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  • Olivi, Christ’s Three Advents, and The Double Antichrist
  • David Burr (bio)

A great deal of attention has been paid to Petrus Iohannis Olivi’s last great work, his Apocalypse commentary. Less has been paid to his earliest writings. Here I want to address two aspects of those earlier works that rank among Olivi’s more interesting ideas. The first is the notion of Christ’s three advents in history: first in the flesh, then in the spirit, and finally in judgment. I mentioned those three advents years ago in my book on Olivi’s Apocalypse commentary, but only briefly. Here I want to look more closely at the original context in which the three advents appeared.

Second, I intend to examine the connection between the three advents and another of Olivi’s important ideas, that of the double Antichrist. I hope to show how Olivi’s speculation on the three advents actually provided the milieu which encouraged him to posit a double Antichrist.

The Three Advents

Quaestiones de perfectione evangelica, q. 8

We begin the story sometime before August, 1279, when Olivi, still a relatively young scholar, composed the eighth of his Questions on Evangelical Perfection.1 In it he contends that evangelical poverty, which consists of owning nothing either individually or corporately, is superior to other options. His argument for that conclusion is divided into five parts, of which we will examine only the final one. Having devoted the fourth part to the institutor of evangelical poverty, Christ, in the fifth part he turns to its renewer, St. Francis, whose resemblance to Christ he portrays as like that of a wax figure to the seal through which it was produced.

Immediately after, though, Olivi changes the metaphor, comparing Francis not to Christ but to John the Baptist. Olivi says, [End Page 15]

Just as during Christ’s first advent John was elected not only a prophet but more than a prophet, and none before him among the saints more fully heralded the person of Christ in the world, so before Christ’s second advent another by the same name was elected not only a saint but more than a saint, and none of the saints before him more fully introduced and renewed the life of Christ in the world.2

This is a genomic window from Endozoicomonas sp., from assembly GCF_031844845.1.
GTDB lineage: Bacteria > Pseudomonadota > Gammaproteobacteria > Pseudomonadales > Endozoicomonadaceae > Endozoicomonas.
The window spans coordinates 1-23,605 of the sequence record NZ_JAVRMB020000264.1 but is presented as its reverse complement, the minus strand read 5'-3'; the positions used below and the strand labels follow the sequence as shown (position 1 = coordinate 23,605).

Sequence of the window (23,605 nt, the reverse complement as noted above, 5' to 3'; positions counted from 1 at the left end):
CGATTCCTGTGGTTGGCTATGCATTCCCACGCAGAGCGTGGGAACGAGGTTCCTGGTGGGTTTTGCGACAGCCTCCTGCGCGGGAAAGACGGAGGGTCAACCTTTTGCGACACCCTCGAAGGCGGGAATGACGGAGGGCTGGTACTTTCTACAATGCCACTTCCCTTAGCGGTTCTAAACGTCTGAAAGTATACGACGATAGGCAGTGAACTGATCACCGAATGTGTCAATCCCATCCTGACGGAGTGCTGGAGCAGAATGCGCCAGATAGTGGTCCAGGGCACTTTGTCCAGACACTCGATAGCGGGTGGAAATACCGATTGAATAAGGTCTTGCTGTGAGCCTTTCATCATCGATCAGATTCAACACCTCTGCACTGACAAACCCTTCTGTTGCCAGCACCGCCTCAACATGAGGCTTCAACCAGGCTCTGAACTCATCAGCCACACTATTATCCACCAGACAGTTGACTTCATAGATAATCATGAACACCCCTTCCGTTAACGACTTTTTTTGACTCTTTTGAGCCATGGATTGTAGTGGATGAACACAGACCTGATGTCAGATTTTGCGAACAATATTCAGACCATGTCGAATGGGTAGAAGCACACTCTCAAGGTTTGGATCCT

Thus we have two of the three advents Olivi would refer to throughout the rest of his life, the third being Christ’s advent in the final judgment. Note that he refers to the first and second advents here so casually as to suggest that he knows his readers will understand what he’s talking about. The theme might be new to us, but not to those readers.

At this point Olivi shifts gears, switching from the three advents to the series of sevenfold patterns with which he, Joachim of Fiore and Augustine are usually identified. Augustine provides the division of world history into six periods with a seventh in eternity, while Joachim provides the division of Old and New Testament history into two sets of seven periods with a concordance between the two. Joachim also provides a threefold division of history into the ages of Father, Son and Holy Spirit. By Olivi’s time the seven periods of church history were also commonly used in another context, exegesis of the Apocalypse, in ways that might or might not reflect Joachim.

Olivi has no trouble harmonizing all these patterns. The sixth period of world history corresponds to the seven periods of church history and to the ages of Son and Holy Spirit as Olivi understands them. Moreover, the sixth period of church history marks the moment of transition when the age of the Holy Spirit begins to supplant that of the Son, and thus the sixth and seventh periods of church history are more or less equivalent to the age of the Holy Spirit, although that age will not be fully realized until the seventh period. The sixth and seventh periods are also more or less equivalent to Christ’s advent in the spirit.

Olivi, like Bonaventure but unlike most exegetes of his time, sees Francis as a harbinger of the sixth period, and thus he places himself...


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pp. 15-40
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